Wednesday, March 3, 2004

Agentic Shift

*clicking persistently, feverishly because this stupid computer is so slow*

Not really. That was one example of Milgram's "agentic shift" from class yesterday. It was one of the more interesting sessions we've had this semester. I referred students to chunks of Postman's chapter on "The Ideology of Machines: Computer Technology." They collaborated to generate questions for their chunk, which, after fifteen or so minutes, was passed into the hands of the next group who took up the work of mustering a response. A rich discussion spun out of this simple arrangement: "computer" as it referred to a person who computes (pre-1940), voice bots and sometimes-undetectable artificial intelligence, the technopolist ideology that relishes human-as-machines models of efficiency, generally subscribing to the view that we are at our best when we are most functionally productive (no excess) and refined in our acts (without waste or deviation).

I'm still trying to get a grip on the idea of "agentic shift." I haven't read Milgram's Obedience to Authority: An Experimental View (1974). So it's only a best guess that agentic shift is a rhetorical event. Is it more than displaced agency? Shirked responsibility? Does it flourish in the technological high tide?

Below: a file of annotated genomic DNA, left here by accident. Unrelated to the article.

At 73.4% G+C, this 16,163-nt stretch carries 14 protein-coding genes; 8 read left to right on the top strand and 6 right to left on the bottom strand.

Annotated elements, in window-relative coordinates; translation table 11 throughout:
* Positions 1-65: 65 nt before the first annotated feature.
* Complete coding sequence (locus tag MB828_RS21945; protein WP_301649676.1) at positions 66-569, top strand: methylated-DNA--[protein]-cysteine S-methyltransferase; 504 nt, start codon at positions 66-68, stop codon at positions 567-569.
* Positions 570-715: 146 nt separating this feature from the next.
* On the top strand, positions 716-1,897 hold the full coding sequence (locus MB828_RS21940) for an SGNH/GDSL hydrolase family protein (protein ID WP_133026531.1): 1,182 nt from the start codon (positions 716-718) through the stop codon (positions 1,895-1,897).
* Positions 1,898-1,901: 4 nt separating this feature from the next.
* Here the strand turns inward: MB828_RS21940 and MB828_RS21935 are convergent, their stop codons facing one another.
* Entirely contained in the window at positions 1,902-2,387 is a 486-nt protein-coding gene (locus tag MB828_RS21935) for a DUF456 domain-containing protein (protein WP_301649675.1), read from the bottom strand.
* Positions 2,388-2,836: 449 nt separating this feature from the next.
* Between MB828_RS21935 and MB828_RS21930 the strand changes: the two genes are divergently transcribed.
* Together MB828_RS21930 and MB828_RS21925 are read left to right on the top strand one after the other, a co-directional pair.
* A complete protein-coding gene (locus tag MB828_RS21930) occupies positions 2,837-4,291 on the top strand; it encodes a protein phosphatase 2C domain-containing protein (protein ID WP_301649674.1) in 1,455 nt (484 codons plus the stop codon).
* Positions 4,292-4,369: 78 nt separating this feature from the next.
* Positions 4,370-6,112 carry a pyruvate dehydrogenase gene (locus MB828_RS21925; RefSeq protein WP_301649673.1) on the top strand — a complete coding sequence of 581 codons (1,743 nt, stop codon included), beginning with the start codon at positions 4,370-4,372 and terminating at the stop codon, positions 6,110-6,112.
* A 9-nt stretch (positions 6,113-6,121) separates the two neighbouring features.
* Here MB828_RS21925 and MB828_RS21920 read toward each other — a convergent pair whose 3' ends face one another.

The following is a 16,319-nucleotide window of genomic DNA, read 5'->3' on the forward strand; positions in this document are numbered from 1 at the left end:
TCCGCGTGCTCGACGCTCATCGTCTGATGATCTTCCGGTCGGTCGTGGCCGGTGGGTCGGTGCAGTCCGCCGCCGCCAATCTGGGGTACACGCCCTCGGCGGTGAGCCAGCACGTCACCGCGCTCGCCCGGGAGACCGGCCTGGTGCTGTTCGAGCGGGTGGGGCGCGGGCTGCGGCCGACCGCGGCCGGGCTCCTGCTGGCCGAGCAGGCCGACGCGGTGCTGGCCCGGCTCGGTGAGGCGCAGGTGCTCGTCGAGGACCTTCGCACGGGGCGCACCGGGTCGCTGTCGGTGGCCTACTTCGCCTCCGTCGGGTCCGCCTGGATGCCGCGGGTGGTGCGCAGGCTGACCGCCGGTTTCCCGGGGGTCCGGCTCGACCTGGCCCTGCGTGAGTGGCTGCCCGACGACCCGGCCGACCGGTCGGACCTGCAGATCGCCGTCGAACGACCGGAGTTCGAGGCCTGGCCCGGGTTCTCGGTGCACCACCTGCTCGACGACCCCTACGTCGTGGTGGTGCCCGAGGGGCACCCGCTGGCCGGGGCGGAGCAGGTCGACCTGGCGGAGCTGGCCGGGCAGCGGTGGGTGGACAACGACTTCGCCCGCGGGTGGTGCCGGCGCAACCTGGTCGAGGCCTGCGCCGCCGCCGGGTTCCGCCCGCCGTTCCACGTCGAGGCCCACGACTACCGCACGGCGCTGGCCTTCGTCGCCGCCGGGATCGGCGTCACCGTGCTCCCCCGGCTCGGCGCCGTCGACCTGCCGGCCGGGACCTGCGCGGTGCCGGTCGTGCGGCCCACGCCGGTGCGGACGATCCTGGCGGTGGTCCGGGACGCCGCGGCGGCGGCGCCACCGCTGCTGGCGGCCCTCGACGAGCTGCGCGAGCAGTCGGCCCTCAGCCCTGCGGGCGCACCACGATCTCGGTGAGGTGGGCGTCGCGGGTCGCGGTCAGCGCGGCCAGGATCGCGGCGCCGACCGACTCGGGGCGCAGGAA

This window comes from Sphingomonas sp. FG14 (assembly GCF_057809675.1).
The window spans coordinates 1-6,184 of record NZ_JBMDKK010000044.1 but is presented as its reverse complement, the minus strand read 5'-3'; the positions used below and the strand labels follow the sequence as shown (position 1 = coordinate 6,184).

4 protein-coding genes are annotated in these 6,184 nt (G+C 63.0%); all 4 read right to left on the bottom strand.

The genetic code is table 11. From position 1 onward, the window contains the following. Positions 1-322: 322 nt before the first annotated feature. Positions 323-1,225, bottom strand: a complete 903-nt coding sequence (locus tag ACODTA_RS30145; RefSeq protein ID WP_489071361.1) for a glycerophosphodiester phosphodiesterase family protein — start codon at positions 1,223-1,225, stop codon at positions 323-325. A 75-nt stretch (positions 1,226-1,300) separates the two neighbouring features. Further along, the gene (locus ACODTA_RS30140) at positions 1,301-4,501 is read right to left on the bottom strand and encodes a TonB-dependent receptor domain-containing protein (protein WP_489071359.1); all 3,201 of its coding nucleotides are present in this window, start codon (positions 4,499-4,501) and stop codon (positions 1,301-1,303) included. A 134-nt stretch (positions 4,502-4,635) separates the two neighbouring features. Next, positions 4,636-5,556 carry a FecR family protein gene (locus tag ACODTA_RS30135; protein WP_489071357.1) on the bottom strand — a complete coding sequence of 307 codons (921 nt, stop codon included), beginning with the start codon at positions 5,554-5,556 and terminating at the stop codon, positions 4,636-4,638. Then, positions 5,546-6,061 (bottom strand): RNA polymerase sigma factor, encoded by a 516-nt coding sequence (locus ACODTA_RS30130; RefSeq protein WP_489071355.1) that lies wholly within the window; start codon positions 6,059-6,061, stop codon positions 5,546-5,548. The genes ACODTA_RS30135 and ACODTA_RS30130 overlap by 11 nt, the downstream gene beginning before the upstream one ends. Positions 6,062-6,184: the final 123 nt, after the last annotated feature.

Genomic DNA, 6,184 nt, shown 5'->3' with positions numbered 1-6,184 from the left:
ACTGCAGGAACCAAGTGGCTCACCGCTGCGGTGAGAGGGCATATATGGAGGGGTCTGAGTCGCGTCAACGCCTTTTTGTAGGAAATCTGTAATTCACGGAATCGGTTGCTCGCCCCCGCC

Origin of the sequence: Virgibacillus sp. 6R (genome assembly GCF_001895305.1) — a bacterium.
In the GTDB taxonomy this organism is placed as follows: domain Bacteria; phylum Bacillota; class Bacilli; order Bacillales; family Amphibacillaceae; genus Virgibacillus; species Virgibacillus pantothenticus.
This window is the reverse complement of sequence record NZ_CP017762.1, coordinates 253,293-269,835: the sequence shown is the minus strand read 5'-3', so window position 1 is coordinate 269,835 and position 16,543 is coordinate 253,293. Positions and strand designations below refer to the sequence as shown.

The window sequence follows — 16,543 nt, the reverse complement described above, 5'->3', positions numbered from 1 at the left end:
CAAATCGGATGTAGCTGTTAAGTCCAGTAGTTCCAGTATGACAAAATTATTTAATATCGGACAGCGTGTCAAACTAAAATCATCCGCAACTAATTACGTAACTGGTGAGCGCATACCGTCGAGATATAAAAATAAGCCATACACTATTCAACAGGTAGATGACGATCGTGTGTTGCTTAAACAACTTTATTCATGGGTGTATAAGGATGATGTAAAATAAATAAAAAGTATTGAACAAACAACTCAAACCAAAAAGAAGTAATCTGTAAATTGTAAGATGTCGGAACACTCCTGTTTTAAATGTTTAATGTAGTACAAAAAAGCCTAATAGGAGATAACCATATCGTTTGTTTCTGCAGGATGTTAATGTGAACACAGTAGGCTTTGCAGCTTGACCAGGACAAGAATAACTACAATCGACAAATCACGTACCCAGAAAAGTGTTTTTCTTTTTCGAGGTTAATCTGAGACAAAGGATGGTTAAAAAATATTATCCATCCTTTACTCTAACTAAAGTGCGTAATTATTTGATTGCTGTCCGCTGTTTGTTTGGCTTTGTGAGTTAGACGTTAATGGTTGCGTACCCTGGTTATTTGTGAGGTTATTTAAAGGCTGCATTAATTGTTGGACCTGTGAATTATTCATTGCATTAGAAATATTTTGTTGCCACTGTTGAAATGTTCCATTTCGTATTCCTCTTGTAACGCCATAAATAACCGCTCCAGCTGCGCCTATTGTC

I'm wondering about this especially as it seems to relate to video gaming. I want to be careful what I say because I'm not up on the latest buzz in video game studies--only know that they're here. But if agentic shift is, as Postman calls it (acknowledging Milgram), the name of the process "whereby humans transfer responsibility for an outcome from themselves to a more abstract agent," then video gaming, and maybe all encounters with technical machinery, fit. So maybe it's possible to have a group agentic shift (a collective of transference?), in which the group *thinking social software here* transfers responsibility to an abstract agent-authority: the software. Is this too much of a reach from Milgram's Yale experiments or does this simply affirm--in a modern context--what Milgram proved forty years ago?

Bookmark and Share Posted by at March 3, 2004 5:40 PM to Dry Ogre Chalking